What being unemployed has taught me

In April of this year the company I worked for tried to defend their contract with El Paso Juvenile probation with no success.  Everyone agreed to disagree, and the JPD decided to cut the funding for our program.  We showed an 83% success rate while their numbers showed something else.  Apparently it was not a good match, although I’d like to think that I did help many families get better to sustain positive changes.  I was then, out of a job.  You would think that with all of the suffering people seeking help these days, I wouldn’t be.  With some reluctance, I applied for unemployment benefits, and I was eligible.  I decided to keep looking for a full time job within the mental health field while studying for the NCE.  I passed the NCE, applied for my temporary license, and got a very very very part time job (like 4 hours a week) at a local non-profit doing therapy.  I’m fortunate I found a supervisor who is well known in El Paso, and gives me the “in” on working at certain agencies.  Right when I started working at the clinic last week, New York (where I’m claiming unemployment) got wind of the fact that I worked at a bar for ONE NIGHT in August to make extra money.  They are now threatening to take away my benefits, and I’ve had no income at all for three weeks.  I’m, fortunately, living with my parents.  Unfortunately, this is not how I imagined my life to be at 26.

Although, I’m alive and not starving, I must say that I have been feeling discouraged lately.  For a while I thought of leaving the counseling business altogether.  I’ve been praying a lot these days, and I’ve come to the realization that this too shall pass.  That this short time of suffering will end and I will come out of this alive.  I also came to my senses and thought that I will continue to pursue this counseling thing.  I’m passionate about it, and I know that this system is broken and it needs to be fixed.  And I believe that’s why I’m here in the very system that is trying to silence me.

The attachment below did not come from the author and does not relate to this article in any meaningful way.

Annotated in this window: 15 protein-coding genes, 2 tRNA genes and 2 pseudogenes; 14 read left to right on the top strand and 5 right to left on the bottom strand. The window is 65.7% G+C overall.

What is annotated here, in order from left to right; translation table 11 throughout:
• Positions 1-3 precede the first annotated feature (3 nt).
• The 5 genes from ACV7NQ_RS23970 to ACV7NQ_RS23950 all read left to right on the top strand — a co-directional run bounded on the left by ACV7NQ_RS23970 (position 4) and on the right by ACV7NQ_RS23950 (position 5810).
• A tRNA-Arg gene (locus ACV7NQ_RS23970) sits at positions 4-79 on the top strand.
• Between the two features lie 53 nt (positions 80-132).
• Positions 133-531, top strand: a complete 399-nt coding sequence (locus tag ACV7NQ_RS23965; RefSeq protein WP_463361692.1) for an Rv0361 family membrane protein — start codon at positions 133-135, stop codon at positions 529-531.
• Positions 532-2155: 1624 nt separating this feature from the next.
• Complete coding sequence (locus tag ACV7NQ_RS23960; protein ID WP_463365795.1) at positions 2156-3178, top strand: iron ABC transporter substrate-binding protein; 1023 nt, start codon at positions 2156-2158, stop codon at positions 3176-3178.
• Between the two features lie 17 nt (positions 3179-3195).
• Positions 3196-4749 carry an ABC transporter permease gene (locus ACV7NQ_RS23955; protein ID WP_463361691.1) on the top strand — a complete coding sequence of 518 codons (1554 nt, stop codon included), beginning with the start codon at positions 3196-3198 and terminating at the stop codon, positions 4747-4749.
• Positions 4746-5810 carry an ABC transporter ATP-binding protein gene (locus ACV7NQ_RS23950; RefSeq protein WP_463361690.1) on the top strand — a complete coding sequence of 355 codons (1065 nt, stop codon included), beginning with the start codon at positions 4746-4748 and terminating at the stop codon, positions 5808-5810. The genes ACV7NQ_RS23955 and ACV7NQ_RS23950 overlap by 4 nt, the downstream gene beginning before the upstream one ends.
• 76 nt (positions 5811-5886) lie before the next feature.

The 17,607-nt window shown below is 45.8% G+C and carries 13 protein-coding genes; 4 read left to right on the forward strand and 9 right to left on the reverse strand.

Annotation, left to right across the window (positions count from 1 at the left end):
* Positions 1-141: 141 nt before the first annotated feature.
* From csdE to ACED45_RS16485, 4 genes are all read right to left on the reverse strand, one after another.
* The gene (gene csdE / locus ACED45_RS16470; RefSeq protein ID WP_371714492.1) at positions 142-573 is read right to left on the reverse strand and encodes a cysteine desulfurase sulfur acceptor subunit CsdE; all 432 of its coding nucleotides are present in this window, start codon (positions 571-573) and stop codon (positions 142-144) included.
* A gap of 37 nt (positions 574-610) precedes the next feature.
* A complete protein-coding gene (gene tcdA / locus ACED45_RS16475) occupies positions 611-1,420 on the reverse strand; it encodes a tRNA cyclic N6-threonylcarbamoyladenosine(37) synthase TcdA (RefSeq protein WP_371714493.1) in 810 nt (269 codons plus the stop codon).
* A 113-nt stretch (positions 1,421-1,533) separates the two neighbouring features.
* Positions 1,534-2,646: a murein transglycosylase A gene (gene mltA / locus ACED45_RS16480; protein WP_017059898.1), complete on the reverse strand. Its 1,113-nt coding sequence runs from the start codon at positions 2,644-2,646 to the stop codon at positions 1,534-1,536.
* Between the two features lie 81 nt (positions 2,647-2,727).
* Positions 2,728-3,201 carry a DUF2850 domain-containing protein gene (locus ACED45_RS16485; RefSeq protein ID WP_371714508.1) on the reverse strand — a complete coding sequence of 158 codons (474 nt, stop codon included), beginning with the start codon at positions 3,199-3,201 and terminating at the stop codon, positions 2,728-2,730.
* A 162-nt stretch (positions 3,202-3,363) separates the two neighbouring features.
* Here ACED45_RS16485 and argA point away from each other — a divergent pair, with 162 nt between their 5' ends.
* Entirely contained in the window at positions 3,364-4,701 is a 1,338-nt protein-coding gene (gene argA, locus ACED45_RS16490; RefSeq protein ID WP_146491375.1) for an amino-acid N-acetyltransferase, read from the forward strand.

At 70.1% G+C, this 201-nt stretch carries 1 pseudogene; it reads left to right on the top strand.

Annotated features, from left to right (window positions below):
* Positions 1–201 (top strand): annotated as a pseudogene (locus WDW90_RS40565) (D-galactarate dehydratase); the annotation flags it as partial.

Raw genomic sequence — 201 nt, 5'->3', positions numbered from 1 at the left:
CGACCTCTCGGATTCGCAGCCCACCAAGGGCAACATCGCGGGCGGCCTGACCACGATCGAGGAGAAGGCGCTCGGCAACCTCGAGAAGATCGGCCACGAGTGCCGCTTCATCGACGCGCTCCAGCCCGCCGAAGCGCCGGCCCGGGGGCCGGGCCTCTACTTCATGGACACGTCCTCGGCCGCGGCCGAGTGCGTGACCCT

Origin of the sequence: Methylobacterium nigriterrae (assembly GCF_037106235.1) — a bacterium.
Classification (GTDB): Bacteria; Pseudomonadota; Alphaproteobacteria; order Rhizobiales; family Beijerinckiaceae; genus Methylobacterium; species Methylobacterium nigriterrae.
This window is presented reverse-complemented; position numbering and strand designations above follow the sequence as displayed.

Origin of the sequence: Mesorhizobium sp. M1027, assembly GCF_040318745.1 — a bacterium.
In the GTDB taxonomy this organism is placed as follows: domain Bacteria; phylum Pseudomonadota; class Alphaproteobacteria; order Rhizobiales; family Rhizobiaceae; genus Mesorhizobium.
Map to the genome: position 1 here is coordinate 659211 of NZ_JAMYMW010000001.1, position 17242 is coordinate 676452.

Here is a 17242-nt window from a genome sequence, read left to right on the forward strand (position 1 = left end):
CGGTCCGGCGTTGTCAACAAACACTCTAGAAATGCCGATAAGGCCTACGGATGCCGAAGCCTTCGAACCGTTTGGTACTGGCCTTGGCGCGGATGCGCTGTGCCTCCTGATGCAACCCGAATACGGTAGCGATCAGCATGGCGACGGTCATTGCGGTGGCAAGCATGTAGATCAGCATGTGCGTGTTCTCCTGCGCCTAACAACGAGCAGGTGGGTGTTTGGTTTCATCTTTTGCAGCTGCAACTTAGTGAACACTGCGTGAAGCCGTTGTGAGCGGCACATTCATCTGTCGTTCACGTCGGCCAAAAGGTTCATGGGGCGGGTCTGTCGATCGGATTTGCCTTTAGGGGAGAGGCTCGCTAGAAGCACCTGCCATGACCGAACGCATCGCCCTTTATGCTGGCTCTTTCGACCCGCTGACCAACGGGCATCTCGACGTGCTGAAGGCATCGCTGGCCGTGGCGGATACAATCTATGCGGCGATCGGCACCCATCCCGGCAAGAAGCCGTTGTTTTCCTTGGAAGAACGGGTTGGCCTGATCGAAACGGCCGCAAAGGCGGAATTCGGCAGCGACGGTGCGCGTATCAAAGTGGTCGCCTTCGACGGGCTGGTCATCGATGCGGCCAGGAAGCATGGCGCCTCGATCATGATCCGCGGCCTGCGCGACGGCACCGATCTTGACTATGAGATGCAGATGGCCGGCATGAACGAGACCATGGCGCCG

I’ve learned that:

  • Pain/suffering is temporary
  • Many of the material things in this world are not necessary
  • Relationships are important
  • Working hard is important
  • Prayer works and is therapeutic
  • Parents are a pair you only get one set of
  • It’s okay to ask for help
  • God is all I’ve got
  • Patience is really a virtue
  • The only way to get through hell is to keep going
  • I’m tenacious/stubborn/stronger than I thought
  • Jesus loves me
  • McDonald’s and Starbucks have free wi-fi  🙂

Published by ThroughTheEyesOfaTherapist

Mental health clinician, advocate, boxer, drummer, healer. Podcaster, blogger and creative spirit. Cristal Martinez Acosta has been working as a therapist within the border community of El Paso, Texas since 2011. Cristal is a Licensed Professional Counselor (LPC) in the state of Texas and a Nationally Certified Counselor (NCC) through the National Board of Certified Counselors (NBCC). She graduated with honors from the University of Texas at El Paso (UTEP) with a Bachelor’s degree in Psychology and Sociology. Then she attended New Mexico State University (CACREP accredited), where she received a Master of Arts in Counseling and Guidance with a 4.0 GPA. She has experience working with youth and adults who have been affected by traumatic events. Her areas of interest are childhood abuse, domestic violence, anxiety, high-risk youth, depression, Reality Therapy, and immigration issues. She is certified in both Trauma Focused Cognitive Behavioral Therapy and Parent Child Interaction Therapy and trained in EMDR.

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